“Brown Sugar” is like two movies in one. The first, and by far the more interesting, is a sort of love letter to hip-hop music. If it were allowed to dominate, Rick Famuyiwa’s film might have been an interesting picture. Unfortunately, that part is encased in a really silly love story with exceptionally uncharismatic and tedious lead characters–one of those foolish confections about two people who refuse to acknowledge that they’re meant for each other although it’s perfectly obvious to everybody else from the start. (Consider it a version of the “Pillow Talk” formula with a couple of African-American yuppies replacing Doris Day and Rock Hudson.) The only question is how long it will take them to realize they should be together. In this case, the answer is: much too long.
The destined pair is Dre (Taye Diggs) and Sidney (Sanaa Lathan). They met, as a flashback tells us, as kids in 1984, while enjoying an impromptu hip-hop performance on a New York street, and they’ve been best buddies ever since. But apparently they’ve never considered each other as romantic partners, though both go into occupations related to the music they love: he becomes a record exec, she a music critic and magazine editor. When Sidney moves back to New York from L.A., it’s just in time to help Dre celebrate his marriage to hot-shot lawyer Reese (Nicole Ari Parker); and eventually Sidney gets engaged too, to slick basketball star Kelby (Boris Kodjoe). But their musical interests, as well as their concern for one another, keep the two close. When Dre quits his job because his boss signs such phony acts as Ren and Ten, white-and-black “Dalmatian” rappers (Erik Weiner and Reggi Wynns) and starts his own label, it’s Sidney who bankrolls him (though where she gets the dough on a writer’s salary isn’t clear–but everyone here seems preternaturally flush); and even though he’s a married man, Dre seems awfully jealous when Sidney and Reese announce their engagement. Needless to say, in the end things all work out–not only do the duo get together (minor matters like weddings and betrothals couldn’t possibly stand in the way of True Love), but their careers take off, too, in a finale even more hokey and unreal than any that Doris and Rock ever endured.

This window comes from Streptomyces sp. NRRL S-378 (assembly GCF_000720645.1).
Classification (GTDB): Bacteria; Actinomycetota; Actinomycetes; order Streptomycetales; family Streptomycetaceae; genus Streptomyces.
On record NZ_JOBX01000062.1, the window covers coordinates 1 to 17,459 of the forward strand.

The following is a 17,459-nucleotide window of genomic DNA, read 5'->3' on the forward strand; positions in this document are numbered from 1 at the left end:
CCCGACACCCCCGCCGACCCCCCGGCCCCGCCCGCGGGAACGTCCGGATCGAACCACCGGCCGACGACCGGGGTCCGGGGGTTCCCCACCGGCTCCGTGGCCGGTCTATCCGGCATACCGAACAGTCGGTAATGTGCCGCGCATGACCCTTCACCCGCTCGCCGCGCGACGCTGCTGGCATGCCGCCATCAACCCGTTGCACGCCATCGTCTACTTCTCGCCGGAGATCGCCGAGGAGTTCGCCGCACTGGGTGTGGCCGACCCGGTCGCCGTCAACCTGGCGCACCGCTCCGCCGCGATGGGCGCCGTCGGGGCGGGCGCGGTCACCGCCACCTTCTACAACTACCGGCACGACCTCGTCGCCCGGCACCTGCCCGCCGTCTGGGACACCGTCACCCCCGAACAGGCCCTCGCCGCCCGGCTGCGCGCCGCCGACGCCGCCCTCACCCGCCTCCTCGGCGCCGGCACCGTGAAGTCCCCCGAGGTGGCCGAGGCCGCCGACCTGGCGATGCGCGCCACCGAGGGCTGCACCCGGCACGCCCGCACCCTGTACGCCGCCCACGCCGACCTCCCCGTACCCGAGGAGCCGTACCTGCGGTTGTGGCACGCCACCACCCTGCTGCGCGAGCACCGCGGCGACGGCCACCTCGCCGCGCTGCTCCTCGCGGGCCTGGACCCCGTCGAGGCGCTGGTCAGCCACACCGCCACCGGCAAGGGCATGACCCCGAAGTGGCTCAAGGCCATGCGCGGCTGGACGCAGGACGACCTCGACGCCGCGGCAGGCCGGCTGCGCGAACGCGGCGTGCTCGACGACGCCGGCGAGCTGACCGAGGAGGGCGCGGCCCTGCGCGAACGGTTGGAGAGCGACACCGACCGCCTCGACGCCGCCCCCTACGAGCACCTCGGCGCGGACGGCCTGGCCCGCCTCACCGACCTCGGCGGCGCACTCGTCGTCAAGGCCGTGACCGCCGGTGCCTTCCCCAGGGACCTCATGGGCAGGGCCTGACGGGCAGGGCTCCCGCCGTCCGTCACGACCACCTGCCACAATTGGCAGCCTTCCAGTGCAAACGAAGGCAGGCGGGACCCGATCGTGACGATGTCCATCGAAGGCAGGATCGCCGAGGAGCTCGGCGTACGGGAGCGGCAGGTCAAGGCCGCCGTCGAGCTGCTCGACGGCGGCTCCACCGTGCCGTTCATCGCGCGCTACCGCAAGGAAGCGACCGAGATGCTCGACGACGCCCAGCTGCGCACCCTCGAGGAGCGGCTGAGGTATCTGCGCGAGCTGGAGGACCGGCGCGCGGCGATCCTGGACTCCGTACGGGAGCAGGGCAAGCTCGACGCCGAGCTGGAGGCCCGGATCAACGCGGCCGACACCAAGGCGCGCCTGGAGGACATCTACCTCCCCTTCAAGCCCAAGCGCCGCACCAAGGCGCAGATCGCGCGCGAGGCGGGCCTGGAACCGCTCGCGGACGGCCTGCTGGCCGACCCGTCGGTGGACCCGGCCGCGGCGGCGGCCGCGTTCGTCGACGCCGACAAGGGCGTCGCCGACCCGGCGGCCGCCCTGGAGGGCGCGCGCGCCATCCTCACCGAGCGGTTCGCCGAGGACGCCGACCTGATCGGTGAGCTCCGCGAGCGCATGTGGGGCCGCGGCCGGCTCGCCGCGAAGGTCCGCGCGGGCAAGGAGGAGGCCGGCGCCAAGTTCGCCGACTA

Of course, the formula also requires a couple of comic pals, and it’s here that “Brown Sugar” follows the pattern of its 1950s and 1960s predecessors and comes off best. Just as Tony Randall or Gig Young invariably overshadowed Hudson, so Mos Def puts Diggs in the shade as Chris, a cab driver turned hip-hop artist. Diggs isn’t terrible–just terribly ordinary–but Def gets in an especially good riff on “Casablanca,” and his laid-back, sad-sack quality is very appealing. Queen Latifah isn’t quite as successful as Sidney’s buddy Francine, in whom Chris develops an interest. Latifah is clearly game, but the dialogue she’s given isn’t nearly as spiky and clever as it should be. Lathan, meanwhile, is more earnest than endearing. Parker and Kodjoe, however, are both extremely attractive (perhaps they should have been the leads), and Weiner and Wyns milk as few chuckles from an awfully obvious routine. Famuyiwa’s direction is workmanlike at best (his 1999 effort, “The Wood,” had more verve), and overall the production is reasonably good-looking; but none of it is enough to overcome the predictability of the plot and the weakness of the script. On the other hand, the soundtrack will probably prove enough of a draw for hip-hop fanciers (and the picture does make some interesting observations about the difference between it and rap). To this listener, though, both genres seem to offer little beyond a few repetitive rhythmic riffs, and when Cyndi Lauper’s “Time After Time” suddenly appeared in the background, it was a bit of melodic balm, even in the second-rate rendition heard here.
But that’s just a matter of taste. Had “Brown Sugar” given more attention to the music and less to the artificial romance, it might have been a winner. Instead it comes across as synthetic and rather bland–more like “Brown NutraSweet.”